Every day I speak to someone who has student loan issues. More recently, I have people coming in asking what they can do once their IBR (Income Based Repayment) plan ends with the federal government. They are afraid of what will happen next. Borrowers now face a new dilemma. According to a recent article in USA Today, the President believes there are too many federal student loan servicers and he wants to move the servicing from nine companies to one. There is a concern from consumer advocates that this would create a monopoly. According to the Secretary of Education, the government needs to become less involved in the student loan business. It is her opinion the move will allow better monitoring and save tax payers $130 million in five years.
What Does This Mean For Borrowers?
The Department of Education is now taking bids from the existing servicers and the government will give all of their servicing work to one vendor. Four of the nine companies bid for the contract.
Does This Affect the Terms of Student Loans?
No, the interest rates and monthly payments will stay the same. The new servicer will have a new system (website and payment processing mechanism). Consumer advocates worry this winner will “wield significant influence on how student loan debtors repay, refinance, change payment schedules or see lower monthly payments.”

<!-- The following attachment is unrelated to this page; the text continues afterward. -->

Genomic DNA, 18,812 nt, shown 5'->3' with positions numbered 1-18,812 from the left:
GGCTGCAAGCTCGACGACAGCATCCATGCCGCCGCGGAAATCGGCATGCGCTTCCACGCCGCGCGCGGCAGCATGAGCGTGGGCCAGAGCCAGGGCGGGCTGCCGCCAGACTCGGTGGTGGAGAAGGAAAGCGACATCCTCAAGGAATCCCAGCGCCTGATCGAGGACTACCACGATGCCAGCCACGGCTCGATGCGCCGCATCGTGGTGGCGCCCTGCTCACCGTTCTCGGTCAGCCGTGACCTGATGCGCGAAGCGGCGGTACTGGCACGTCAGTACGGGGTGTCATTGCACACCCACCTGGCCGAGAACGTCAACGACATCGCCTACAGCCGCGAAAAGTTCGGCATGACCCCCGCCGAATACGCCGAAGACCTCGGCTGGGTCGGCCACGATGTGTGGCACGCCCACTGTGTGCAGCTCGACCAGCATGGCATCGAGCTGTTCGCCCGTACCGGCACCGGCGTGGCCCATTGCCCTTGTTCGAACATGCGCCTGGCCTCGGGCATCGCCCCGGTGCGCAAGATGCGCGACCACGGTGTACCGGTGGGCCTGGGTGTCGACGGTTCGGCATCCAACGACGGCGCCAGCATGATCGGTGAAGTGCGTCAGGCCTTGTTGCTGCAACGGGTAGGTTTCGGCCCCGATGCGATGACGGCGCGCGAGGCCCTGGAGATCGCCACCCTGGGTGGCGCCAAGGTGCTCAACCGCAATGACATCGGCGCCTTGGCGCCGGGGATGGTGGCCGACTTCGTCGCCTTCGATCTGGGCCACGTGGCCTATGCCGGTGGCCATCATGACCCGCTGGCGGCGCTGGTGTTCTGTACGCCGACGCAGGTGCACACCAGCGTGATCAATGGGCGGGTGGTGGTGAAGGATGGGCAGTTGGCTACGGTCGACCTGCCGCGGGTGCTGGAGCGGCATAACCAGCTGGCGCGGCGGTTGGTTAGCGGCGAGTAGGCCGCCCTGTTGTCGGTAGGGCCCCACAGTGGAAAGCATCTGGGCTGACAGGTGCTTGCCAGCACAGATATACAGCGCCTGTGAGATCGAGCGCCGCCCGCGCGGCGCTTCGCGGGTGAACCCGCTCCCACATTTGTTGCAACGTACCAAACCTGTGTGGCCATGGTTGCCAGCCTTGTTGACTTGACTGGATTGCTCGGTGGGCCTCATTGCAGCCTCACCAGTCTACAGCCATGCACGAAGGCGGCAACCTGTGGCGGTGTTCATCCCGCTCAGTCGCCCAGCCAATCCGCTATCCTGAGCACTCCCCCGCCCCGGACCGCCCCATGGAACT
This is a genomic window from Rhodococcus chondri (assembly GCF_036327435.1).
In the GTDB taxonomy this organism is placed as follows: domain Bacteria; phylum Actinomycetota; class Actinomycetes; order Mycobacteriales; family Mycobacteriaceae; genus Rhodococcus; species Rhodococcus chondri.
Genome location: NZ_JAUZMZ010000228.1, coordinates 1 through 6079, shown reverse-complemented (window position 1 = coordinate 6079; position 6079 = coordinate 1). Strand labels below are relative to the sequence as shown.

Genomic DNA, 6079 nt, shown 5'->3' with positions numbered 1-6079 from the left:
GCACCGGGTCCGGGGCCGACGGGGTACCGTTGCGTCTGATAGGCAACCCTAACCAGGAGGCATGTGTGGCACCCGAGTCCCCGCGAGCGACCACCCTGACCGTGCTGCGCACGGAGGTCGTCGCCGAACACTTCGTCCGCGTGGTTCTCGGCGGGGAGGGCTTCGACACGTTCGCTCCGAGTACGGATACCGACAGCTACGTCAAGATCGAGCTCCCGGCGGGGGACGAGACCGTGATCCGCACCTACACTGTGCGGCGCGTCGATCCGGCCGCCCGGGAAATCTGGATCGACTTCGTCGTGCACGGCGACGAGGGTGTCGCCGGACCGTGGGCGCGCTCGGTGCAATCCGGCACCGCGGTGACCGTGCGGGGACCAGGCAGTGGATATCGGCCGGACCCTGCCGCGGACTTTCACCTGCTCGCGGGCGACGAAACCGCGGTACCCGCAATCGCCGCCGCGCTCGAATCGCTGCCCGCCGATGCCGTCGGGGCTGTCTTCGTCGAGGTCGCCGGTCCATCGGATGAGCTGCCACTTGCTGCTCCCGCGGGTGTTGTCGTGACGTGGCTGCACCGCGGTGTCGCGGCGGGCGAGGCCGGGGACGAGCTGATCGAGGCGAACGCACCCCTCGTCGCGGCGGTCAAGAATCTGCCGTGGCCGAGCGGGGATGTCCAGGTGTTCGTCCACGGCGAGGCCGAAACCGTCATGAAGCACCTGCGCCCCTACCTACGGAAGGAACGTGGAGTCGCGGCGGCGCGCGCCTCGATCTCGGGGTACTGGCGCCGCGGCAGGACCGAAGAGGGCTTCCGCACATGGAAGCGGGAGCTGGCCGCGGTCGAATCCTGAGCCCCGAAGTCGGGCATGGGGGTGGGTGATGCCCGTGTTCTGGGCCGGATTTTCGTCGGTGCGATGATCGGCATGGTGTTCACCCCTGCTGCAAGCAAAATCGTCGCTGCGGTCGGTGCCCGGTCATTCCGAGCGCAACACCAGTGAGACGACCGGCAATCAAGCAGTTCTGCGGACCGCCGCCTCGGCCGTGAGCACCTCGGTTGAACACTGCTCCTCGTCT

The Secretary of Education stated the streamlining process began under the Obama Administration who wanted to cut the servicers from nine to four companies. The Department of Education is the largest issuer of federal loans, but the servicing has been with these nine companies. Secretary DeVos believes having one company instead of nine or four will “provide a common and consistent experience for all customers.”
If you have federal student loans, be on the lookout for servicing information regarding them. All of the Bond & Botes offices offer a free consultation regarding problems you may have with finances including student loans. Please call us for help.
Heather Ellis Banks is an Associate Attorney at the Bond & Botes Law Offices in Knoxville, Tennessee. She holds a Bachelor of Science from the University of Tennessee Knoxville, and a Juris Doctorate from the University of Memphis, Cecil.C. Humphreys School of Law. She has been helping consumers to navigate through the bankruptcy process since 2005. Read her full bio here.